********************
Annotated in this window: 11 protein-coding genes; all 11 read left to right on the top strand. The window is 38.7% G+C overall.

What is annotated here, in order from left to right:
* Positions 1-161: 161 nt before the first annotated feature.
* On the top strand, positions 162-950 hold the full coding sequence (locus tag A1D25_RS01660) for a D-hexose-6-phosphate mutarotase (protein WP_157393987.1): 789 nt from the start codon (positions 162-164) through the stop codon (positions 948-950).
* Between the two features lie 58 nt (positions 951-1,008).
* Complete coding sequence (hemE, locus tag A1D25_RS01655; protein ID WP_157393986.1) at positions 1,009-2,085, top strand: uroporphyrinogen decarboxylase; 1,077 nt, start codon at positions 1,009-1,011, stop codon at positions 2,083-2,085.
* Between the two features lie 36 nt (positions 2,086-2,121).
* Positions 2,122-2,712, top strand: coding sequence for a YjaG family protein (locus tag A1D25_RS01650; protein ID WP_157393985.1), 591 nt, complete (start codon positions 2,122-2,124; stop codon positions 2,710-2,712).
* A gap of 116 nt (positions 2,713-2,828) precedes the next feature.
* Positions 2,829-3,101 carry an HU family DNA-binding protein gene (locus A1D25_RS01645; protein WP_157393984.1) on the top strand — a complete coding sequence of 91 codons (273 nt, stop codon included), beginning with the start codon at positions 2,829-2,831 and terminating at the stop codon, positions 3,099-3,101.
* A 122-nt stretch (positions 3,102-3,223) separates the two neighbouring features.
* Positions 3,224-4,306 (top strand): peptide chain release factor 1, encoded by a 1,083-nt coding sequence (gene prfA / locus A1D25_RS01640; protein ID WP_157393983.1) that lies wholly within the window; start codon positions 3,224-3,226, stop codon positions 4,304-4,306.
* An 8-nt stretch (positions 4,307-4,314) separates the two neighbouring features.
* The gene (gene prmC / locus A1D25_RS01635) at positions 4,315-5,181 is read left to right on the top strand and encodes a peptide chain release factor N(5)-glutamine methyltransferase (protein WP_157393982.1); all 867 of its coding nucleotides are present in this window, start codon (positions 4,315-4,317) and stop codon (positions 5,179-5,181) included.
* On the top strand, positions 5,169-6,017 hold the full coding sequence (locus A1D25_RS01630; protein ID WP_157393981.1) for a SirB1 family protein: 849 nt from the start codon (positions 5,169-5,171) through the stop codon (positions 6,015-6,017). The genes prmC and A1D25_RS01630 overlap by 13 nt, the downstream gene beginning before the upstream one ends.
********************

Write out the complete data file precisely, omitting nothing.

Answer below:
Annotated in this window: 11 protein-coding genes; all 11 read left to right on the top strand. The window is 38.7% G+C overall.

What is annotated here, in order from left to right:
* Positions 1-161: 161 nt before the first annotated feature.
* On the top strand, positions 162-950 hold the full coding sequence (locus tag A1D25_RS01660) for a D-hexose-6-phosphate mutarotase (protein WP_157393987.1): 789 nt from the start codon (positions 162-164) through the stop codon (positions 948-950).
* Between the two features lie 58 nt (positions 951-1,008).
* Complete coding sequence (hemE, locus tag A1D25_RS01655; protein ID WP_157393986.1) at positions 1,009-2,085, top strand: uroporphyrinogen decarboxylase; 1,077 nt, start codon at positions 1,009-1,011, stop codon at positions 2,083-2,085.
* Between the two features lie 36 nt (positions 2,086-2,121).
* Positions 2,122-2,712, top strand: coding sequence for a YjaG family protein (locus tag A1D25_RS01650; protein ID WP_157393985.1), 591 nt, complete (start codon positions 2,122-2,124; stop codon positions 2,710-2,712).
* A gap of 116 nt (positions 2,713-2,828) precedes the next feature.
* Positions 2,829-3,101 carry an HU family DNA-binding protein gene (locus A1D25_RS01645; protein WP_157393984.1) on the top strand — a complete coding sequence of 91 codons (273 nt, stop codon included), beginning with the start codon at positions 2,829-2,831 and terminating at the stop codon, positions 3,099-3,101.
* A 122-nt stretch (positions 3,102-3,223) separates the two neighbouring features.
* Positions 3,224-4,306 (top strand): peptide chain release factor 1, encoded by a 1,083-nt coding sequence (gene prfA / locus A1D25_RS01640; protein ID WP_157393983.1) that lies wholly within the window; start codon positions 3,224-3,226, stop codon positions 4,304-4,306.
* An 8-nt stretch (positions 4,307-4,314) separates the two neighbouring features.
* The gene (gene prmC / locus A1D25_RS01635) at positions 4,315-5,181 is read left to right on the top strand and encodes a peptide chain release factor N(5)-glutamine methyltransferase (protein WP_157393982.1); all 867 of its coding nucleotides are present in this window, start codon (positions 4,315-4,317) and stop codon (positions 5,179-5,181) included.
* On the top strand, positions 5,169-6,017 hold the full coding sequence (locus A1D25_RS01630; protein ID WP_157393981.1) for a SirB1 family protein: 849 nt from the start codon (positions 5,169-5,171) through the stop codon (positions 6,015-6,017). The genes prmC and A1D25_RS01630 overlap by 13 nt, the downstream gene beginning before the upstream one ends.